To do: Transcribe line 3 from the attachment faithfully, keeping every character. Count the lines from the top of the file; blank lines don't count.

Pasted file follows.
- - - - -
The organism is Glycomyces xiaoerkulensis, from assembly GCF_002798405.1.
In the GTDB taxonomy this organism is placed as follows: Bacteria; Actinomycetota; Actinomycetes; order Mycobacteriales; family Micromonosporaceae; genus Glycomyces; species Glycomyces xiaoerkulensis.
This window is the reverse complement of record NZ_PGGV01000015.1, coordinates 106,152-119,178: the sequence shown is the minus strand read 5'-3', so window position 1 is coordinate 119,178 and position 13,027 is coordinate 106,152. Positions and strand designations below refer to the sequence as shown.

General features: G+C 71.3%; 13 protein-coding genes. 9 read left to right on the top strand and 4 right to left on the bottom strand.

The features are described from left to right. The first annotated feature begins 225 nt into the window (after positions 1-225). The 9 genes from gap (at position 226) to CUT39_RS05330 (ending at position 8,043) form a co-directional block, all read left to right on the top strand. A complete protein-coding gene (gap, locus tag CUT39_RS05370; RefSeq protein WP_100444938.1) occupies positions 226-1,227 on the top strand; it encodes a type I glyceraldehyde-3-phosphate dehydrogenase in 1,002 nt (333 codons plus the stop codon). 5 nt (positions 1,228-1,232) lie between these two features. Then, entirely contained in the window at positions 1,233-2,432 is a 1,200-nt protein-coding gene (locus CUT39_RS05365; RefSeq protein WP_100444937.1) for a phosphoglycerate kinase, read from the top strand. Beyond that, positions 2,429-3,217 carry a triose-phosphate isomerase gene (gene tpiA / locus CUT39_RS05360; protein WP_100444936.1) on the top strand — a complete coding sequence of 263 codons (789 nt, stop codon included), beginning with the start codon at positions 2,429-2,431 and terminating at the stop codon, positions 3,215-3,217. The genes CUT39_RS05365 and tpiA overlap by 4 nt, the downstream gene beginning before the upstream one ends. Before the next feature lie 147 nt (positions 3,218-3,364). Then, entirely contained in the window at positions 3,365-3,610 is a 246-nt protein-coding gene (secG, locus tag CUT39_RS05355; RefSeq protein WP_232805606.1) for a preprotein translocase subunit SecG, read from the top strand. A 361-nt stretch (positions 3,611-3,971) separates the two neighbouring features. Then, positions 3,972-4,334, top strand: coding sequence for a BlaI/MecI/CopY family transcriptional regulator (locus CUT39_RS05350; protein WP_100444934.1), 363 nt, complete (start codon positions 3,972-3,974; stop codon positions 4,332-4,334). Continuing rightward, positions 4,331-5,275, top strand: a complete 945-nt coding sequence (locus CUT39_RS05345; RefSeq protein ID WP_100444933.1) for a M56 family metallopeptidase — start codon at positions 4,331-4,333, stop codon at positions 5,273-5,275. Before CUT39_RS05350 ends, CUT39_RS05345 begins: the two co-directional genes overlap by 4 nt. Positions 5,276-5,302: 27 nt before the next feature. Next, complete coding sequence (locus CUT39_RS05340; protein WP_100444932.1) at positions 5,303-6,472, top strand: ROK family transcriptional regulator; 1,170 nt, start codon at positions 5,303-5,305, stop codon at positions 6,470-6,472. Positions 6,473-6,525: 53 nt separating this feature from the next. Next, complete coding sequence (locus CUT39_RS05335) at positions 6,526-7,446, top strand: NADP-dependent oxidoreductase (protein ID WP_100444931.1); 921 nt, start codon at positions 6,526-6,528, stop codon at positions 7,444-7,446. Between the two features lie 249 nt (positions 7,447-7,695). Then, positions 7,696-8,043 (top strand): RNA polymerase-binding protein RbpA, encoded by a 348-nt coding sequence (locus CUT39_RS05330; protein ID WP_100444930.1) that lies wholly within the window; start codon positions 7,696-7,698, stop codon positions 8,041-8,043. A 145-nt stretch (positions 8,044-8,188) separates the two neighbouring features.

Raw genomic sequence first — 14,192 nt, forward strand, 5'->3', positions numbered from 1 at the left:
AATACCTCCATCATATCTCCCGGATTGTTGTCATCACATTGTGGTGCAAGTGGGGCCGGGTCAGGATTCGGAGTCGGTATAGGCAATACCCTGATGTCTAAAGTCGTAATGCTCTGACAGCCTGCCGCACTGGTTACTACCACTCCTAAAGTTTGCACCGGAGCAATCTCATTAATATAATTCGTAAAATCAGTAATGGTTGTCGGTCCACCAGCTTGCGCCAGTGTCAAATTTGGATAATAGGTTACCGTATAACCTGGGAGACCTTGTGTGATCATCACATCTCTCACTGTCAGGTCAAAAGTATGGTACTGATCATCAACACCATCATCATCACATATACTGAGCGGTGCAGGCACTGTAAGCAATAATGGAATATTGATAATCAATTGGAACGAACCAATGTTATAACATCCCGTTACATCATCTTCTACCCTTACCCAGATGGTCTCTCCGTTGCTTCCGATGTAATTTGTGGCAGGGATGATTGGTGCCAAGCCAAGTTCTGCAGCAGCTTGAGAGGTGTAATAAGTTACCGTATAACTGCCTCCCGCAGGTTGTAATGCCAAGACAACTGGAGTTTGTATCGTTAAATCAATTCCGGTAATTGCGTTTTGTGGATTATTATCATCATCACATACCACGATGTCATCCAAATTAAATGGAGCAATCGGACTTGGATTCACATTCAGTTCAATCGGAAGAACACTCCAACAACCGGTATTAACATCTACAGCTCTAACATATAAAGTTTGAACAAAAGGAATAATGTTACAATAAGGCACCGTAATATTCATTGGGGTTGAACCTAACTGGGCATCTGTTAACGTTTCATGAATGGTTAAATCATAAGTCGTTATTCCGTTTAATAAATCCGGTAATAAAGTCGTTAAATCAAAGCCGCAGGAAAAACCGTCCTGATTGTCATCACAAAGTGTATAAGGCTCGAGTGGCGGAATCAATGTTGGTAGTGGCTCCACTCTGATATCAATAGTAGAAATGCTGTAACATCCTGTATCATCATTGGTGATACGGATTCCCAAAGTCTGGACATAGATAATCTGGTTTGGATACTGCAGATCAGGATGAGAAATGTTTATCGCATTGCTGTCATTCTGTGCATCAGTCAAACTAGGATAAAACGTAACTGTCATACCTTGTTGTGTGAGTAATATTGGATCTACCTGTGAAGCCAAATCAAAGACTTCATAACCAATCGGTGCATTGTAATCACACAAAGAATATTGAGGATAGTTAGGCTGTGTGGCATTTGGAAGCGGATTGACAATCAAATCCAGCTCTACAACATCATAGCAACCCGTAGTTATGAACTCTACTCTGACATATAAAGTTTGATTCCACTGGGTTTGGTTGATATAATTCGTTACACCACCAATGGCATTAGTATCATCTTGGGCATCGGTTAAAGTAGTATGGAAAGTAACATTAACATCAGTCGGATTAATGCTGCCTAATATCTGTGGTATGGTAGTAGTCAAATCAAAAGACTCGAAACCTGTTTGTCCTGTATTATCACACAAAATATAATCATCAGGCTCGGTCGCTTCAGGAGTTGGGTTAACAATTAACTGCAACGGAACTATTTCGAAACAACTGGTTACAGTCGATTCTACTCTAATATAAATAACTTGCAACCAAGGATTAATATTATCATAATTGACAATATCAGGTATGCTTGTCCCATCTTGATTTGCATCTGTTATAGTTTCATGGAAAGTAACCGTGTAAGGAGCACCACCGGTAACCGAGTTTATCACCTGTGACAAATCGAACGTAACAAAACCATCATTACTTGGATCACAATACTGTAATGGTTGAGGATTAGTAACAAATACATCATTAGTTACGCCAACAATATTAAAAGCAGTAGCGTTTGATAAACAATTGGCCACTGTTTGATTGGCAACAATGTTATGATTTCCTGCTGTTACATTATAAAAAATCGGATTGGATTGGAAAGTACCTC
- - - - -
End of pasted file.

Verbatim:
This window is the reverse complement of record NZ_PGGV01000015.1, coordinates 106,152-119,178: the sequence shown is the minus strand read 5'-3', so window position 1 is coordinate 119,178 and position 13,027 is coordinate 106,152. Positions and strand designations below refer to the sequence as shown.